Kane responds that, since the businesswoman has good reasons for multiple courses of action, and these courses of action conflict with each other, she is at an SFA. She may be viewed as simultaneously attempting both courses of action - stepping in to stop the mugging, and hurrying along to her interview - and succeeding at one, failing at the other. Suppose that, in the event, she keeps out of the mugging and just rushes along to her interview. Kane would say that she could not control whether or not she succeeded at stepping in, nor could she control whether or not she succeeded at moving along; nevertheless, she could control which one of the two it was that she succeeded at. Hence she is responsible for her decision to move on.
So much for what I intended to be a quick summary. I find his account very appealing, and would very much like to believe it. Unfortunately, I have two key issues with it.
Multiplicity of potential SFAs
Brian is addicted to smoking. He knows it is bad for him, and every single day he swears to himself that he will quit. Yet, every day without fail, he will give in and sooner or later he will pick up the first cigarette of the day.
It seems in this case that each and every one of Brian's attempts to quit smoking has the potential to be an SFA. If he were to succeed, it would be a classic example of an SFA. It also seems strange to claim that certain decisions can be SFAs only if they go in a particular direction. Yet this seems to commit us to the idea that Brian is making an SFA every single morning, in spite of the fact that each and every one of these SFAs is the exact same decision.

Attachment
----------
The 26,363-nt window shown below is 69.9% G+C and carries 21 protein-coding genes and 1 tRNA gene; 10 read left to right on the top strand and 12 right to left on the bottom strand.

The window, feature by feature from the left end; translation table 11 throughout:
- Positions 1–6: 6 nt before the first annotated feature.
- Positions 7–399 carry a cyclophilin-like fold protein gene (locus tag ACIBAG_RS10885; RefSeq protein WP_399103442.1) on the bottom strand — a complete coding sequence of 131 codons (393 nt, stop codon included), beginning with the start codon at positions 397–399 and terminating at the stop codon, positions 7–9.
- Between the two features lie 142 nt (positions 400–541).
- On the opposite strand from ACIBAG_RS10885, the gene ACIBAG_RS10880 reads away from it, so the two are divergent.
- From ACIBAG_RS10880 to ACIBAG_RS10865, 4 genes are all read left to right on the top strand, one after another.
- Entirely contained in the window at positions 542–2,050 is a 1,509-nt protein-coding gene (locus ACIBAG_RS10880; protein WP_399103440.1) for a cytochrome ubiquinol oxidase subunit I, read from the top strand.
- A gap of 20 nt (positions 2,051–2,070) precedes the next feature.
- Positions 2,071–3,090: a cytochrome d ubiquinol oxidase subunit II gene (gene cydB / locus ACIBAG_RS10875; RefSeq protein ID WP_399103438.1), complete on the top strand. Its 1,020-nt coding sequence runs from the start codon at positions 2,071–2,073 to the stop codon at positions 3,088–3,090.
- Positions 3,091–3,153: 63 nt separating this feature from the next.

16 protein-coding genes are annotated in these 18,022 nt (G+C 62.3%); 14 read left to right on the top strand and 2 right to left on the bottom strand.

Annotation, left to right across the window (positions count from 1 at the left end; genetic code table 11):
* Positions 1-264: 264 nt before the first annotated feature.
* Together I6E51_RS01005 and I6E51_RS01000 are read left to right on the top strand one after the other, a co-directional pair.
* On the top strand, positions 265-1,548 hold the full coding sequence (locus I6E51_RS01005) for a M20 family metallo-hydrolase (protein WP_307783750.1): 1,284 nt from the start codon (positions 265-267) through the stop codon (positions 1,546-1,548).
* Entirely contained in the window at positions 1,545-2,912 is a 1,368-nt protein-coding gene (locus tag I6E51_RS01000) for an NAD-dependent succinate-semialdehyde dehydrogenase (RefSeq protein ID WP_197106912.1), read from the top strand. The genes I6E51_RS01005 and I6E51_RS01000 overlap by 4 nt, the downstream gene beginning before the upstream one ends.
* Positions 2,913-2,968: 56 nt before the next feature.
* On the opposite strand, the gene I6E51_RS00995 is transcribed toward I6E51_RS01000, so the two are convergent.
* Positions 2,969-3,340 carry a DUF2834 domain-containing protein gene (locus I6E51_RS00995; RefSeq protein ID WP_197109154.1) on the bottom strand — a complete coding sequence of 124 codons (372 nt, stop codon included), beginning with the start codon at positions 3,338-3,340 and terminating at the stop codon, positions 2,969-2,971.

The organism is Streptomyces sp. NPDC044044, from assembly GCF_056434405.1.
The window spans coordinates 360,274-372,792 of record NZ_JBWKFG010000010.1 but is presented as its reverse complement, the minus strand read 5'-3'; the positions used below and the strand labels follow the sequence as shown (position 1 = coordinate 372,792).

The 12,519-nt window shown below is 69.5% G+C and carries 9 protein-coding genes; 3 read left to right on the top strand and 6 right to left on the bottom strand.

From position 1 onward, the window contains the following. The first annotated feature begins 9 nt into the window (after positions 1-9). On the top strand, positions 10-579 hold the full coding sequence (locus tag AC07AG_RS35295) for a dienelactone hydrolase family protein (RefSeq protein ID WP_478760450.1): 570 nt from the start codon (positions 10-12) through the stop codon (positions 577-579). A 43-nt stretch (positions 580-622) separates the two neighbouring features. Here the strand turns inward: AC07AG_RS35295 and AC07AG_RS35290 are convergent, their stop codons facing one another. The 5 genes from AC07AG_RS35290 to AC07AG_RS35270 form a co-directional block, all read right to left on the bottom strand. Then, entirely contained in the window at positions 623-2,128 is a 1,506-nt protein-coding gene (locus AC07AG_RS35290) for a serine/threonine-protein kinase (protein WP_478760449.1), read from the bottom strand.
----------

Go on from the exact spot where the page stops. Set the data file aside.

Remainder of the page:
If it does not seem strange to classify a decision as an SFA only when it goes a particular way, consider Brian's brother Steve. Steve also smokes, and has been thinking about giving up. However, he decided once and for all that he is approaching retirement and has earned a vice or two to keep him going in his old age. This seems like a very good candidate for an SFA, and does not seem importantly different from the decision made every day by Brian.
Lack of responsibility for failure to act
Let us go back to the case of the businesswoman. She did the presumably immoral thing of moving on and abandoning the mugging victim. This is something for which we want to be able to hold her morally responsible. Unfortunately, according to Kane it seems that we cannot.
Remember, according to Kane the businesswoman was simultaneously trying both to help the person and to move on. She failed at the first and succeeded at the second. According to Kane, then, she was trying to move on and therefore is responsible for doing so; however, she was also trying to help the person, and it was not in her power to succeed at this. Suppose then that we ask her; "Why didn't you help the mugging victim?" She can then honestly respond: "It's not my fault! I was trying to, it's just that I failed at doing so!" I see no reason why this should not generalise across all actions where we wish to hold someone responsible for failing to do something. "I was trying to give money to the poor! I just failed, because I was prevented by buying this shiny new iPhone!" "I was trying to fulfil the terms of the contract! I just failed, because I was prevented by my desire to save money and effort!" "I was trying to resist my urge to do unspeakable things to this person! I just failed, because of my desire to forcibly have sex with them!"
While I would very much like to endorse Kane's account of free will, it has severe problems which seem to vastly exaggerate the importance of certain small decisions, and which prevent us from holding people responsible for failing to act in certain ways.